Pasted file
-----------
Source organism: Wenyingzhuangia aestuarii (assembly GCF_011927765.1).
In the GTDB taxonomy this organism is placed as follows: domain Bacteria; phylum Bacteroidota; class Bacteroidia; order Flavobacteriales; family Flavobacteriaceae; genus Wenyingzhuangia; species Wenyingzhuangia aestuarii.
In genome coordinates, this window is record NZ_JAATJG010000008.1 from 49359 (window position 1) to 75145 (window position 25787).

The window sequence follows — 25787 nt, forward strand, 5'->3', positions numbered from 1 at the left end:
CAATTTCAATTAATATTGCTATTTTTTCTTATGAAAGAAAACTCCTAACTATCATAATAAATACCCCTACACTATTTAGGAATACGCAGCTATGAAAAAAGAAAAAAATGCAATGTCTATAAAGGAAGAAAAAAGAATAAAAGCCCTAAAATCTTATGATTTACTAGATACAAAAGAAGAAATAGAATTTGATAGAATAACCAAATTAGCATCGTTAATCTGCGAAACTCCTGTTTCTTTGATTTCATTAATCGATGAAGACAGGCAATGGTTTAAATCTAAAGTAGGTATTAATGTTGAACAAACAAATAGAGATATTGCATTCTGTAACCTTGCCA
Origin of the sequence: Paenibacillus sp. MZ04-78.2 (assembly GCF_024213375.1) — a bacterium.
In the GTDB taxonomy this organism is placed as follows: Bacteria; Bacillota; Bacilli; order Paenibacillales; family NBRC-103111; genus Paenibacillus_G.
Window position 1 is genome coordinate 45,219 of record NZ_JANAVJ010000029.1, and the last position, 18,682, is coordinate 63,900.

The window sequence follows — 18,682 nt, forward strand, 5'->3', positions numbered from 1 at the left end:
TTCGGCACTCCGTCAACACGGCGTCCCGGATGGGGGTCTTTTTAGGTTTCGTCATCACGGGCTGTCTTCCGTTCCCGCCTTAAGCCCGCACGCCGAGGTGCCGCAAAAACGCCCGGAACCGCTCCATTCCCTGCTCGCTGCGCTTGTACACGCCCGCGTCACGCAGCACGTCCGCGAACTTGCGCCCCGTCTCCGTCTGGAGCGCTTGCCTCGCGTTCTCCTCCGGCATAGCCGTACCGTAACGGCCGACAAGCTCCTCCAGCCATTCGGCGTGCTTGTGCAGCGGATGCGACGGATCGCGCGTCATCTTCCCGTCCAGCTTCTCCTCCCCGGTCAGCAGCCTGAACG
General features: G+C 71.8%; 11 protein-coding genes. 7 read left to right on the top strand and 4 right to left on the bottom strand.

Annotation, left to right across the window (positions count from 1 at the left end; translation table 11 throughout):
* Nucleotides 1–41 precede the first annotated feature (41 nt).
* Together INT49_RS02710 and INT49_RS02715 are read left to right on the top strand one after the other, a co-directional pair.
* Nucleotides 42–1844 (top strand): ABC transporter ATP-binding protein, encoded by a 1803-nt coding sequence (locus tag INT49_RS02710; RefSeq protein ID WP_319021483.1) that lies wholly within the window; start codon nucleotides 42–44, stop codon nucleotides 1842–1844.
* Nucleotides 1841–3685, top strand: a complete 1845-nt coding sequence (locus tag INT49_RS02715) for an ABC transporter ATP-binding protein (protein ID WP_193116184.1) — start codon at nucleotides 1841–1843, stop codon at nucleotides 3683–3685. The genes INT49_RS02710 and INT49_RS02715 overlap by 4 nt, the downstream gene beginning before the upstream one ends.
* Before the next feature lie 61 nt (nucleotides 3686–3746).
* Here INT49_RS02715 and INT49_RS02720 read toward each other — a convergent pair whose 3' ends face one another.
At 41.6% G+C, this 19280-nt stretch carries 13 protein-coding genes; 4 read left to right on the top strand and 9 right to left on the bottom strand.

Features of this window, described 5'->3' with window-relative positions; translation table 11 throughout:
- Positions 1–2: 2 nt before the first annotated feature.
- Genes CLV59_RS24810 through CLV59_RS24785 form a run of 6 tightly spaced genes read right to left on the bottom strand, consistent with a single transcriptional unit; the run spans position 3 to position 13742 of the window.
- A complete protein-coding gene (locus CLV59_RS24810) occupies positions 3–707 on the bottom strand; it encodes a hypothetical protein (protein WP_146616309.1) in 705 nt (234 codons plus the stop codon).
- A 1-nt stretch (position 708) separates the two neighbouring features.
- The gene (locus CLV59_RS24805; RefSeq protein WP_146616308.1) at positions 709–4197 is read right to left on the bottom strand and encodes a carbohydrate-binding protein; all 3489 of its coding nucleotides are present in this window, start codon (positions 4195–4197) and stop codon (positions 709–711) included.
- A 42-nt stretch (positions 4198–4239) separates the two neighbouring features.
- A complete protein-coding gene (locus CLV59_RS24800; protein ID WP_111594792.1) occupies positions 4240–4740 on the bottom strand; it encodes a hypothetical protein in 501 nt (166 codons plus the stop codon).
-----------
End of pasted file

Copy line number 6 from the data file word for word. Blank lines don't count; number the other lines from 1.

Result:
Origin of the sequence: Paenibacillus sp. MZ04-78.2 (assembly GCF_024213375.1) — a bacterium.